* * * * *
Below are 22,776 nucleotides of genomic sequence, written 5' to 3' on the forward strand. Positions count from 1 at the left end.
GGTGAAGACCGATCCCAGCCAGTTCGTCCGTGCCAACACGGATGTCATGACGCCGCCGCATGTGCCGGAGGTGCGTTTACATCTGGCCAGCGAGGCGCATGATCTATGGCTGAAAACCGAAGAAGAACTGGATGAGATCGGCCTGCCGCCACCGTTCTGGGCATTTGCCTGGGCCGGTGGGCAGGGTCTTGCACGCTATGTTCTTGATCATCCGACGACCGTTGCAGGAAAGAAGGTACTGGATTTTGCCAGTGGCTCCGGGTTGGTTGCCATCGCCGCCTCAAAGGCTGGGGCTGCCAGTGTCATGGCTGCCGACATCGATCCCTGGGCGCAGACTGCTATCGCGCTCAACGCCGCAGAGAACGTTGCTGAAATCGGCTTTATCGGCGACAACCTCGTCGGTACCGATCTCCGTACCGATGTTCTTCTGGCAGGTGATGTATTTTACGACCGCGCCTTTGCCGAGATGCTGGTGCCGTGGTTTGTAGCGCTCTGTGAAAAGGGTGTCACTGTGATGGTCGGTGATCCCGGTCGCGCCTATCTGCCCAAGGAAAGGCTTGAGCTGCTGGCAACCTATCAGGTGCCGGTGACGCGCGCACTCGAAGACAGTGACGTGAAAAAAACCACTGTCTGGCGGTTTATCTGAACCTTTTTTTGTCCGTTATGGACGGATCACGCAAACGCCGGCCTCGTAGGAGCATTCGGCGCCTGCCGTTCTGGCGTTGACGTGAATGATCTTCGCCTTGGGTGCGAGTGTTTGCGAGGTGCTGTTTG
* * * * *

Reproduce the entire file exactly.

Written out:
Below are 22,776 nucleotides of genomic sequence, written 5' to 3' on the forward strand. Positions count from 1 at the left end.
GGTGAAGACCGATCCCAGCCAGTTCGTCCGTGCCAACACGGATGTCATGACGCCGCCGCATGTGCCGGAGGTGCGTTTACATCTGGCCAGCGAGGCGCATGATCTATGGCTGAAAACCGAAGAAGAACTGGATGAGATCGGCCTGCCGCCACCGTTCTGGGCATTTGCCTGGGCCGGTGGGCAGGGTCTTGCACGCTATGTTCTTGATCATCCGACGACCGTTGCAGGAAAGAAGGTACTGGATTTTGCCAGTGGCTCCGGGTTGGTTGCCATCGCCGCCTCAAAGGCTGGGGCTGCCAGTGTCATGGCTGCCGACATCGATCCCTGGGCGCAGACTGCTATCGCGCTCAACGCCGCAGAGAACGTTGCTGAAATCGGCTTTATCGGCGACAACCTCGTCGGTACCGATCTCCGTACCGATGTTCTTCTGGCAGGTGATGTATTTTACGACCGCGCCTTTGCCGAGATGCTGGTGCCGTGGTTTGTAGCGCTCTGTGAAAAGGGTGTCACTGTGATGGTCGGTGATCCCGGTCGCGCCTATCTGCCCAAGGAAAGGCTTGAGCTGCTGGCAACCTATCAGGTGCCGGTGACGCGCGCACTCGAAGACAGTGACGTGAAAAAAACCACTGTCTGGCGGTTTATCTGAACCTTTTTTTGTCCGTTATGGACGGATCACGCAAACGCCGGCCTCGTAGGAGCATTCGGCGCCTGCCGTTCTGGCGTTGACGTGAATGATCTTCGCCTTGGGTGCGAGTGTTTGCGAGGTGCTGTTTG